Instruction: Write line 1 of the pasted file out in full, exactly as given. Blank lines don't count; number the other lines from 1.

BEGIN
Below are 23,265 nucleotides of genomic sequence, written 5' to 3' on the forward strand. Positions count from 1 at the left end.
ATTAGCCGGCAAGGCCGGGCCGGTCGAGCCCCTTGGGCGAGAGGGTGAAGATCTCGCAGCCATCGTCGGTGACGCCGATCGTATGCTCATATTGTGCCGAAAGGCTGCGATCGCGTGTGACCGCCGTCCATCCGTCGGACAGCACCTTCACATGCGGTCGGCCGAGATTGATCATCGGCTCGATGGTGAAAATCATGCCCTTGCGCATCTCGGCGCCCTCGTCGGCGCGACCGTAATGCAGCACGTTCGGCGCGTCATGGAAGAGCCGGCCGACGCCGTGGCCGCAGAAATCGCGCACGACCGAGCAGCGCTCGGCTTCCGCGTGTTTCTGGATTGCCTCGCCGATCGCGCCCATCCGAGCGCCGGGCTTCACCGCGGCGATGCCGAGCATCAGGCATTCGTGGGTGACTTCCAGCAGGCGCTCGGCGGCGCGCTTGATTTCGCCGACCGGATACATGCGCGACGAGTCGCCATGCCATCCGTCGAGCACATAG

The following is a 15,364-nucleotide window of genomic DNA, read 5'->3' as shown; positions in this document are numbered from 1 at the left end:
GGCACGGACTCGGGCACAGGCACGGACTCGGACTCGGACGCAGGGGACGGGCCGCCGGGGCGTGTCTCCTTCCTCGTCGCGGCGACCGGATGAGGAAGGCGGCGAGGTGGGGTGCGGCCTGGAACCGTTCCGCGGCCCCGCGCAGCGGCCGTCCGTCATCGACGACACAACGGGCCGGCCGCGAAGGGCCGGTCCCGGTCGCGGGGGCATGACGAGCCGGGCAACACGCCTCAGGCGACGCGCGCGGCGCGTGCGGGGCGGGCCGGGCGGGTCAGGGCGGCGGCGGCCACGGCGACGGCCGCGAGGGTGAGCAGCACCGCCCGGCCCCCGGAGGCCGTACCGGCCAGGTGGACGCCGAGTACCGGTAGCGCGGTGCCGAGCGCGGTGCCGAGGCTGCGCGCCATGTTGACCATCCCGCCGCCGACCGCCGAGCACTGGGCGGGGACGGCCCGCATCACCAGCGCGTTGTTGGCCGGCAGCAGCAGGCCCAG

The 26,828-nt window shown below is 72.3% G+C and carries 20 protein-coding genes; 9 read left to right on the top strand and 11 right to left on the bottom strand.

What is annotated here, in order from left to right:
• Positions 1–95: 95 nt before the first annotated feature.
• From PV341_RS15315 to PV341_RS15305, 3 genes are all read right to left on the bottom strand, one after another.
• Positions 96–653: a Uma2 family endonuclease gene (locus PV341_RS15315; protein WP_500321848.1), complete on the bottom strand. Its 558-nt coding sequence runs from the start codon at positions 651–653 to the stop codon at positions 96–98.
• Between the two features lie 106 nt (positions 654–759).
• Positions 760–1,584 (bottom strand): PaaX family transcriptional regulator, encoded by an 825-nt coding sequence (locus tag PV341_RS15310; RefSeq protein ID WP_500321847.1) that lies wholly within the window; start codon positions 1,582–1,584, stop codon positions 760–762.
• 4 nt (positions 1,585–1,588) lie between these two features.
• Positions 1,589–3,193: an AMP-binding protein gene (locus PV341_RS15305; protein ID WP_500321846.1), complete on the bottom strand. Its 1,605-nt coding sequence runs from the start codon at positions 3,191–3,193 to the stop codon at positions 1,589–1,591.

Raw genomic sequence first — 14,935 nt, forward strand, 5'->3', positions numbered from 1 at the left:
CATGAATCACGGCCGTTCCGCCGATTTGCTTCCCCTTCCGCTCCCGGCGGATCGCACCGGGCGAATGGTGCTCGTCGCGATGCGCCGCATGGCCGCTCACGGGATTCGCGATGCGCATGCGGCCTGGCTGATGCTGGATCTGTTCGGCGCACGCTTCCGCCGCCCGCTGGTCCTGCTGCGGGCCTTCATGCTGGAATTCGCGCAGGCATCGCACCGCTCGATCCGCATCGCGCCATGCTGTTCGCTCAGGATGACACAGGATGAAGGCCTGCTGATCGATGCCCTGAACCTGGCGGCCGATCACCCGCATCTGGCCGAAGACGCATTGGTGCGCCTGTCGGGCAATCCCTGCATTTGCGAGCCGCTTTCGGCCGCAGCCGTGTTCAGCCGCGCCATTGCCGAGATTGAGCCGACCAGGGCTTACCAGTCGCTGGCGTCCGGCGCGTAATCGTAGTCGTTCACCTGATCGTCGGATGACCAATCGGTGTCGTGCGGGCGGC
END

Below are 23,265 nucleotides of genomic sequence, written 5' to 3' on the forward strand. Positions count from 1 at the left end.